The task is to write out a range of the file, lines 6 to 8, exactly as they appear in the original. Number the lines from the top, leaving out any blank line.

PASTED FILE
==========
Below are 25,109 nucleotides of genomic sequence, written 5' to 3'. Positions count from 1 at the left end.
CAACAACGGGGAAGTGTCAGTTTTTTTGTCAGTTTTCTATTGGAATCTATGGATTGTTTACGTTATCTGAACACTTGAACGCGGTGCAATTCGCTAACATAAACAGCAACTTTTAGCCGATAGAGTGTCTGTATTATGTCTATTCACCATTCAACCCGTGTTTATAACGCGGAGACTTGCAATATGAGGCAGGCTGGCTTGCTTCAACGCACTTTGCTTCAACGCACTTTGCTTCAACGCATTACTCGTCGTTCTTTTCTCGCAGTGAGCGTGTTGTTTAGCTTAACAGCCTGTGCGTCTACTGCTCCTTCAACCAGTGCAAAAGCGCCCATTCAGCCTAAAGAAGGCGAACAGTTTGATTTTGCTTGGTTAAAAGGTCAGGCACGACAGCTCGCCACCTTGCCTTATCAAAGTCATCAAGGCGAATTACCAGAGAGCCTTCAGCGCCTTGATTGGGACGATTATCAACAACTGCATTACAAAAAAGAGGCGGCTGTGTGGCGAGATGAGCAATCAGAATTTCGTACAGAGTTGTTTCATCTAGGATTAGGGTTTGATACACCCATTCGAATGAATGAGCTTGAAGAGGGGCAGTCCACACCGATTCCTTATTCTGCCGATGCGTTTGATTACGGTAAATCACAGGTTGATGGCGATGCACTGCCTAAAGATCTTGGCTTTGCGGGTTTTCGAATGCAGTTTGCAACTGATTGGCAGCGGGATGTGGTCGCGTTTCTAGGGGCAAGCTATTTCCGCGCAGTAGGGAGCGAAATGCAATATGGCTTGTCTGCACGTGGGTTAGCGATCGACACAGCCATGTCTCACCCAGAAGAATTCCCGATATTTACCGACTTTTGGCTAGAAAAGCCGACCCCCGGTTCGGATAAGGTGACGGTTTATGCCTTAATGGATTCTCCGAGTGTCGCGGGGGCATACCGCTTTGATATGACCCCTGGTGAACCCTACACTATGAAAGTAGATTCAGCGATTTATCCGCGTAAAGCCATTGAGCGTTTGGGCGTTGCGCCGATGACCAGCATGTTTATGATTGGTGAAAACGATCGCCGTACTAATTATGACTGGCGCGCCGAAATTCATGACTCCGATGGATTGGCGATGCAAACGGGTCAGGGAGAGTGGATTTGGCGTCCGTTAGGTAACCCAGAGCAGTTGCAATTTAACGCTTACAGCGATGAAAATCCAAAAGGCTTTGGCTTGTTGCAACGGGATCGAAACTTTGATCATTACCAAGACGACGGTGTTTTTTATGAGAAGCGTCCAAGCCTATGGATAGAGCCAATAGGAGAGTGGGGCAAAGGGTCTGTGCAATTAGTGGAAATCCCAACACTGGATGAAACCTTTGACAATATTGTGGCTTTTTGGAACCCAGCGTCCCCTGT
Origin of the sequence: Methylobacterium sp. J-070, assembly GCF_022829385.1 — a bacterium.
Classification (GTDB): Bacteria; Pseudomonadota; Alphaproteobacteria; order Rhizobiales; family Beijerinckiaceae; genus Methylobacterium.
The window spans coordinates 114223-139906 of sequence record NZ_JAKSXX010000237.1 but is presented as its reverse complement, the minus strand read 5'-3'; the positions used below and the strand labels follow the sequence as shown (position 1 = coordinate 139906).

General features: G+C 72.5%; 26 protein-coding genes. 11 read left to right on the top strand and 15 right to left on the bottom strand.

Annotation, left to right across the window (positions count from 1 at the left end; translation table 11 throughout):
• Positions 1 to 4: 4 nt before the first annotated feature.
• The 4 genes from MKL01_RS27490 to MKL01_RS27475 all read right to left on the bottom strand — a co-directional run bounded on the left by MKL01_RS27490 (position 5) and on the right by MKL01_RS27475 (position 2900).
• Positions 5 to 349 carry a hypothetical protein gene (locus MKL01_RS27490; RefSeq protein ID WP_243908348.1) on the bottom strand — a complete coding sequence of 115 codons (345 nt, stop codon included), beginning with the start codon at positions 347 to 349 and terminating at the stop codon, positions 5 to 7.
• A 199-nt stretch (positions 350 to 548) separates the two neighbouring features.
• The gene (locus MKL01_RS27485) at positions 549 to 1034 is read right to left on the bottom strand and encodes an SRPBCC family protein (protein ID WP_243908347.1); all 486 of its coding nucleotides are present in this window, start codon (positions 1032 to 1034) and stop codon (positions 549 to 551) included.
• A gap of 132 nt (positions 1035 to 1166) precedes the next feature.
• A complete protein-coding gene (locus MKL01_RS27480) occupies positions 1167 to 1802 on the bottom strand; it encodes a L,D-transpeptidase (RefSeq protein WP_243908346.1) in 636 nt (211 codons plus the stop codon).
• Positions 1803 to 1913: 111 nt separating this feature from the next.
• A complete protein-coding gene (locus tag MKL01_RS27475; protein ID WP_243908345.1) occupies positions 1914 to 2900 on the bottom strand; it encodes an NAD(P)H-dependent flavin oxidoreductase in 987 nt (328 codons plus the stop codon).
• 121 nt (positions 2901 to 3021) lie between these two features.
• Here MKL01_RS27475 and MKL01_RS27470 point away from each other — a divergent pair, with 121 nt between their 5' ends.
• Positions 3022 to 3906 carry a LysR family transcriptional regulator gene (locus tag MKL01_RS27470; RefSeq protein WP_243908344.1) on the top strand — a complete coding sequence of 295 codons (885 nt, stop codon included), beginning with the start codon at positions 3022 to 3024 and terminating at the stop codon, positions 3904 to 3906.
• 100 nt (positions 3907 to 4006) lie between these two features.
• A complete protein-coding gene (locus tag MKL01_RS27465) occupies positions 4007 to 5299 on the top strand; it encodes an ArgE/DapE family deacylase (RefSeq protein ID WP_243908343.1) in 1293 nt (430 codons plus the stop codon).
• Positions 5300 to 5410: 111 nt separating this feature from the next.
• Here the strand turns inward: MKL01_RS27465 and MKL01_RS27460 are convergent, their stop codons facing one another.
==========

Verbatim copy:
General features: G+C 72.5%; 26 protein-coding genes. 11 read left to right on the top strand and 15 right to left on the bottom strand.

Annotation, left to right across the window (positions count from 1 at the left end; translation table 11 throughout):
• Positions 1 to 4: 4 nt before the first annotated feature.